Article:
Assam On The Verge Of Losing The Beautiful Behali Reserve Forest
The rich flora and fauna of Assam is known worldwide due to the number of National Parks, Wildlife Sanctuaries and Reserve Forest situated in the state.
One of such preserved forest is the Behali Reseve Forest of Biswanath District which might soon vanish due to the illegal encroachment and deforestation.
Behali Forest was declared a reserve forest in 1917. It had a total geographical area of about 140 km2 but has now shrunk to only 80 sq km due to illegal encroachment and deforestation.
This forest is home to various species of plants and mammals which are found exclusively at the Behali Reserve forest alone.
So far, a total of 281 native plant species have been recorded in the BRF representing about 10% of the erstwhile Flora of Assam. 49 mammals, 280 birds, 23 snakes, 11 turtles, 11 lizards, 12 amphibians, 241 butterflies has been discovered in the Behali Reserve Forest.
As per the data shared by Dipankar Borah, who has been working closely in the protection of the Behali Reserve Forest, the forest provides shelter to a large number of ethnic communities in peripheral areas. More than 50% of its population is directly or indirectly dependent on the forest for their livelihood. One hundred different non-timber forest products (NTFPs) are reported to have been harvested by these fringe communities, the highest percentage being edible plants, followed by medicinal plants. A few selected wild edible plants, such as Gnetum gnemon and Lepionurus sylvestris, are the most preferred ones; they are collected by the local folk on every visit to the forest. From the economic perspective, however, most of the species have so far been unable to generate stable income, except for Gnetum gnemon, whose cones can reach up to INR 500/kg in a season lasting for 2–3 months in spring. Dried flowers of Mesua ferrea also reach INR 30/kg in early winter. Aristolochia assamica, Aristolochia cathcartii, Hodgsonia macrocarpa and Zanthoxylum oxyphyllum have been reported with high use values indicating that these species are the most valuable medicinal plants harvested from the reserve forest.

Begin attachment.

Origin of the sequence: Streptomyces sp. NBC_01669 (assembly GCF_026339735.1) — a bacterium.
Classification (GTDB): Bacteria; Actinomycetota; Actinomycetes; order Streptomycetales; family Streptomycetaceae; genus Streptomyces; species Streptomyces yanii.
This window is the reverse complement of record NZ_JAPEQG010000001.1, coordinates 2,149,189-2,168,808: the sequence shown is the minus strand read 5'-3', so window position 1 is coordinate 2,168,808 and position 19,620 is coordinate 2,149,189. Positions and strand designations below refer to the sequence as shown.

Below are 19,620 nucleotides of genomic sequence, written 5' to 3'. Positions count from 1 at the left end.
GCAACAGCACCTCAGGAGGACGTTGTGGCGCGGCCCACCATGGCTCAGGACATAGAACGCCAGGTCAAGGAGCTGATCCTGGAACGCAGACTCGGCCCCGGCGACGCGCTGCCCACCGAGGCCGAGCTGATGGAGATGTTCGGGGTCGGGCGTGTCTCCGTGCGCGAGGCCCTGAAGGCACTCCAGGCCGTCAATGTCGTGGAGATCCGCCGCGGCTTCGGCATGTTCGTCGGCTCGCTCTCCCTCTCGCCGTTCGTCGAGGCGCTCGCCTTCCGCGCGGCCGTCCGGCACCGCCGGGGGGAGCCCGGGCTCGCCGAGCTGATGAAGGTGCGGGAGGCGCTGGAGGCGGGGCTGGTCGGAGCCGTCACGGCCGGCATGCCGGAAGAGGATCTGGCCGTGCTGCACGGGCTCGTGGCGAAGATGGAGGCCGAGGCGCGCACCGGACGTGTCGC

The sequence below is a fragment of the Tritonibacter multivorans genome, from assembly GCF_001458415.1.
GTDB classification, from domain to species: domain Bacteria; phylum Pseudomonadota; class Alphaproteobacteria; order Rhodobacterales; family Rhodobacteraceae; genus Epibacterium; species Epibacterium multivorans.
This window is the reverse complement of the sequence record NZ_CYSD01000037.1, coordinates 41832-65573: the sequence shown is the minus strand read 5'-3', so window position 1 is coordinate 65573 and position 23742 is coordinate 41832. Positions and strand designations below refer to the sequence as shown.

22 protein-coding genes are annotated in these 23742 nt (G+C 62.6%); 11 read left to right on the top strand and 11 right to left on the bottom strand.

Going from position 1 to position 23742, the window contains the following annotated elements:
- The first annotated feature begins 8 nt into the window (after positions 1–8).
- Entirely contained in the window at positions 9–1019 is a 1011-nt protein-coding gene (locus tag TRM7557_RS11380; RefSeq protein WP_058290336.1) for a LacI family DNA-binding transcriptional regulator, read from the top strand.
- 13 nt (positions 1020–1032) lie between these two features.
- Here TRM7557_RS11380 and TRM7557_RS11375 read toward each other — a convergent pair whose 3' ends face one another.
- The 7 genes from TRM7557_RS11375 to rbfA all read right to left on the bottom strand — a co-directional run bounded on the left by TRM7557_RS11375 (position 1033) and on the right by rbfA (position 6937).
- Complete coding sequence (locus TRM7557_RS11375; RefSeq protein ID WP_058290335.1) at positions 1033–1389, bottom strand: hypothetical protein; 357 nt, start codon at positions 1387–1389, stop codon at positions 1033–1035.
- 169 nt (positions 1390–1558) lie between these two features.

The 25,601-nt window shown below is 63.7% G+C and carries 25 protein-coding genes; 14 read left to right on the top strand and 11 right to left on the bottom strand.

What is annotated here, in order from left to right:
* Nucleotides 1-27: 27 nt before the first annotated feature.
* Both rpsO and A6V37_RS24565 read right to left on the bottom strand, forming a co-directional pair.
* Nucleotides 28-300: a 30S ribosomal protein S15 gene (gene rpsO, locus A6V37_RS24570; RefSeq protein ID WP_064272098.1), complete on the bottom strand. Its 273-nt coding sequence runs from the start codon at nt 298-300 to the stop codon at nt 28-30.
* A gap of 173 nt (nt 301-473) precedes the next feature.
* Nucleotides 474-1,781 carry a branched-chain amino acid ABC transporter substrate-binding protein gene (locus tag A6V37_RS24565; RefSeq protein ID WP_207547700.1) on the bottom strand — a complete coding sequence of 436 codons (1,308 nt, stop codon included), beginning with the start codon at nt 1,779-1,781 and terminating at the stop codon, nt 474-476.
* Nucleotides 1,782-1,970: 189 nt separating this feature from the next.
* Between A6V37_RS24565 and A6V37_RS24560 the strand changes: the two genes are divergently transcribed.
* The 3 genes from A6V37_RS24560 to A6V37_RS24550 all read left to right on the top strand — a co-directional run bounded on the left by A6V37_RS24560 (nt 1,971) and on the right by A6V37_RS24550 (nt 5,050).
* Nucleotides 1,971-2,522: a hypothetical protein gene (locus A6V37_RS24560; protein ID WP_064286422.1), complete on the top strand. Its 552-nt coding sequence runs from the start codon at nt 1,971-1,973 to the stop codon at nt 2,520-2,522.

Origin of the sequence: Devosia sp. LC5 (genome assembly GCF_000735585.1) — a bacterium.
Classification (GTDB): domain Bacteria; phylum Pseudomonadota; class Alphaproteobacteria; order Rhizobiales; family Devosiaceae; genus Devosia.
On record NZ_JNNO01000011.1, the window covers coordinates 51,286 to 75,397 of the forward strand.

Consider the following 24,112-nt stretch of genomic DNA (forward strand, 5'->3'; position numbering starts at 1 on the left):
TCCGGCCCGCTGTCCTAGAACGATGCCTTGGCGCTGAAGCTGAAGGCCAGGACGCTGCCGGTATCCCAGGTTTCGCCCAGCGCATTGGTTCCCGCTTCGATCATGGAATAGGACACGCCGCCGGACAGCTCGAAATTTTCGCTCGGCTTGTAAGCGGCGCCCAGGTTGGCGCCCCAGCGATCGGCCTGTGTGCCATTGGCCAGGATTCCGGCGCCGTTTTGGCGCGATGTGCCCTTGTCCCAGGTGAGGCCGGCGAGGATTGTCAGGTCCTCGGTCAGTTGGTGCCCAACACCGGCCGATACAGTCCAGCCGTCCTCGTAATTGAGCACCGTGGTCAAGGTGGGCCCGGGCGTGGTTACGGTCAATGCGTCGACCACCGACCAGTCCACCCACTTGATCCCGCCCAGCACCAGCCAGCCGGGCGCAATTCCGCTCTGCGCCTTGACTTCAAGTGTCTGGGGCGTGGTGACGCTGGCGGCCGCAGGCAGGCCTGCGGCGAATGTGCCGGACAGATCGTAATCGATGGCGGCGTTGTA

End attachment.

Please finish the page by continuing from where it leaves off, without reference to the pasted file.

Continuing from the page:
One can never explain in few words that the biodiversity of this forest has been holding over the years.
However, the decline in the area of the forest rapidly due to the illegal encroachment and cutting down of trees has posed severe threat to these species and their habitats.
There has been constant demand to declare the Behali Reserve Forest into a Wildlife Sanctuary, but the government of Assam is showing negligence towards the issue.
Extensive firewood collection and occasional hunting has also added to the serious concerns of the Behali Reserve Forest. Although the officials and the concerned citizens are taking various protective measures for the reserve forest, the manpower is extremely small and therefore inefficient in monitoring activities in all corners of the Behali Reserve Forest.
Nearly 30 per cent of the reserve forest is lost over the years, and it might lose more of its area in the future.